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The National School Chaplaincy Programme (NSCP), is an Australian federal government programme which funds chaplains in Australian primary and secondary schools. The chaplains are to provide “support and guidance about ethics, values, relationships and spirituality”.[1] The grants are $20,000 a year for schools and $24,000 for schools in remote areas.[2]

Hindus are missing out big time on School Chaplaincy. Hindu students form 2.5% of school students in NSW but there is not a single known Hindu Chaplain in any of the schools.

While the NSCP is formally not religion-specific, the chaplains employed under the programme are disproportionately Christian. In 2011, one study stated that 96.5% of the chaplains employed under the programme were Christian, while only 64% of Australians identified as Christian (based on the 2006 census). By contrast, 0.01% of the chaplains were secular, whereas 19% of Australians identified as having no religion. Buddhism, the second largest religion, is followed by 2% of Australians, but only 0.03% of the school chaplains. Islam was followed by 1.7% of Australians, but only 0.9% of school chaplains. Judaism is the only religion which had a roughly proportionate representation, with 0.45% of the Australian population following the religion, and 0.5% of school chaplains.

(Source Wikipedia and Census)

Chaplaincy Information session

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An information session for prospective Chaplains was organized by Hindu Council and Global Organization for Divinity (G.O.D) at the later’s temple today. It was attended by about 20 people. A couple of speakers from G.O.D introduced the idea of a Hindu chaplain and explained what a chaplain does and what a Chaplain does not do. Jayanthi Ramanan, Chaplaincy Coordinator of Hindu Council, and a Chaplain herself explained her journey to become a Chaplain and to start a Hindu Chaplaincy movement in Sydney. She explained that Hindu Council is a nominating authority to nominate Hindu Chaplains to Hospitals, Schools etc. To be nominated, the person has to be a practicing Hindu, should have completed an Introductory Course and should be approved by the Hindu Council. She explained a brief outline of the Introductory course. [Read more…]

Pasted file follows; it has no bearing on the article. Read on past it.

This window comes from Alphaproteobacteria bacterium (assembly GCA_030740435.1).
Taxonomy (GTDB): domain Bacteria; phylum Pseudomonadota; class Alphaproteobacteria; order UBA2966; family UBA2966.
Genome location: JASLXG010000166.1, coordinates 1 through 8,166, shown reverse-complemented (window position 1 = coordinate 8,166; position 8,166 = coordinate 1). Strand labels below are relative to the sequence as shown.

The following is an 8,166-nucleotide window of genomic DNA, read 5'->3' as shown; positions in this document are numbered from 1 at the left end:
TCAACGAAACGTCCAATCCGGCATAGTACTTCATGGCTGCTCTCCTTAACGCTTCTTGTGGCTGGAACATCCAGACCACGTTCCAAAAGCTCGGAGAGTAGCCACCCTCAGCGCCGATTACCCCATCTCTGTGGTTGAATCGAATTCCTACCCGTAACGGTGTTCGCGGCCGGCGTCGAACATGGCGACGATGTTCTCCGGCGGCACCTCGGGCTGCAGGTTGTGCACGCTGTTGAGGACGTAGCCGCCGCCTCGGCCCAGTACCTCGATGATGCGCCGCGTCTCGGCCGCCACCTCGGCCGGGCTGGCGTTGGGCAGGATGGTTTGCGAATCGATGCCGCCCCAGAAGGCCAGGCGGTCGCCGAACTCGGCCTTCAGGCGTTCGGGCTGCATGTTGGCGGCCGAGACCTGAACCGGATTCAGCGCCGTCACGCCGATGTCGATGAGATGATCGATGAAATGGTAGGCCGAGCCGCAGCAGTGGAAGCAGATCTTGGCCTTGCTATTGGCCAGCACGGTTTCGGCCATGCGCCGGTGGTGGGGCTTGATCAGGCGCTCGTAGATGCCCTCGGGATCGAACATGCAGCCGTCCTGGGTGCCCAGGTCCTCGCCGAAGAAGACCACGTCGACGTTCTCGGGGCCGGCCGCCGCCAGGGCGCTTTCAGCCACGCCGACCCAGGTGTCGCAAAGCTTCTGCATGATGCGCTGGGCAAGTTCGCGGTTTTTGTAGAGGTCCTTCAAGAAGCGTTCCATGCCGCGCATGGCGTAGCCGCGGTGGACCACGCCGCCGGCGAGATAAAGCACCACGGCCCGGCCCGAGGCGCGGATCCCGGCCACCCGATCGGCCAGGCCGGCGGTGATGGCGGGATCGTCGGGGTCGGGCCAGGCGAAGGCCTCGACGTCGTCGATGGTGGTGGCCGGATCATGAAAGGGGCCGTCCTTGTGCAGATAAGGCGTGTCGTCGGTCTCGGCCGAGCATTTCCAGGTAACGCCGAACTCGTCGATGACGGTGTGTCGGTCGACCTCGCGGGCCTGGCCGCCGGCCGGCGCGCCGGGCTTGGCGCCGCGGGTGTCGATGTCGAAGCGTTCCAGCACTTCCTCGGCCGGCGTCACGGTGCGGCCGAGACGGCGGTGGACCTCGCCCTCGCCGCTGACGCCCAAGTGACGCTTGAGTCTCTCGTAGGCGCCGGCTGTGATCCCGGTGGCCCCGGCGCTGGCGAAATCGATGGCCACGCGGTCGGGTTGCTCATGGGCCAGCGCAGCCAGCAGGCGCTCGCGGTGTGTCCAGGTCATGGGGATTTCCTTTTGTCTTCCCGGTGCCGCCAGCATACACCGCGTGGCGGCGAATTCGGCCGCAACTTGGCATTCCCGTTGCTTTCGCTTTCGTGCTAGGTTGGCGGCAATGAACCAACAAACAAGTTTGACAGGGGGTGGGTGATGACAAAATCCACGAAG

SBS Gujarati Radio – Chaplaincy Interview

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Click the link below

હિન્દૂ ચેપલન્સી તાલીમ શિષ્યવૃત્તિ પ્રોગ્રામ

Chaplaincy Scholarships

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Media Release on Hindu Chaplaincy Training Scholarships

SBS Hindi – Hindu Chaplaincy

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Click here to hear the talk.

 

Hindu Chaplaincy Information Session 4th February

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Hindu Chaplaincy Information Session 4th Feb 18

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 Train as a Hindu Chaplain

What is a Hindu Chaplain

A Chaplain is a practising Hindu who acts as a mentor and a provider of pastoral care by supporting them during times of crisis or need. Australian Government permits and encourages religious Chaplains to work in Schools, Universities, Prisons (Correctional Services), Hospitals, Defense Establishments etc.

Qualifications to become a Chaplain

Chaplains should be qualified and approved by the Government and by Hindu Council of Australia. There are two levels of Chaplaincy qualifications. Anyone who has completed the initial level training and is approved by Hindu Council can work as a Chaplain.

Training Scholarship

To increase the number of Hindu Chaplains in Australia, Hindu Council has instituted two scholarships for training practicing Hindus to become Hindu Chaplains. The scholarship is available to anyone with an interest and partly pays towards the cost of training to become a Hindu Chaplain. The Scholarships on offer includes, an “Initial Training” scholarship with an amount of $200 and an “Advanced Training” scholarship for $1,000.

If you like helping people and are a proud Hindu then come to a free information session

Sunday 4th February 2018

10am-11:30am

44 Oakes Road, Winston Hills NSW 2153

For session details contact Jayanthi on 0430487781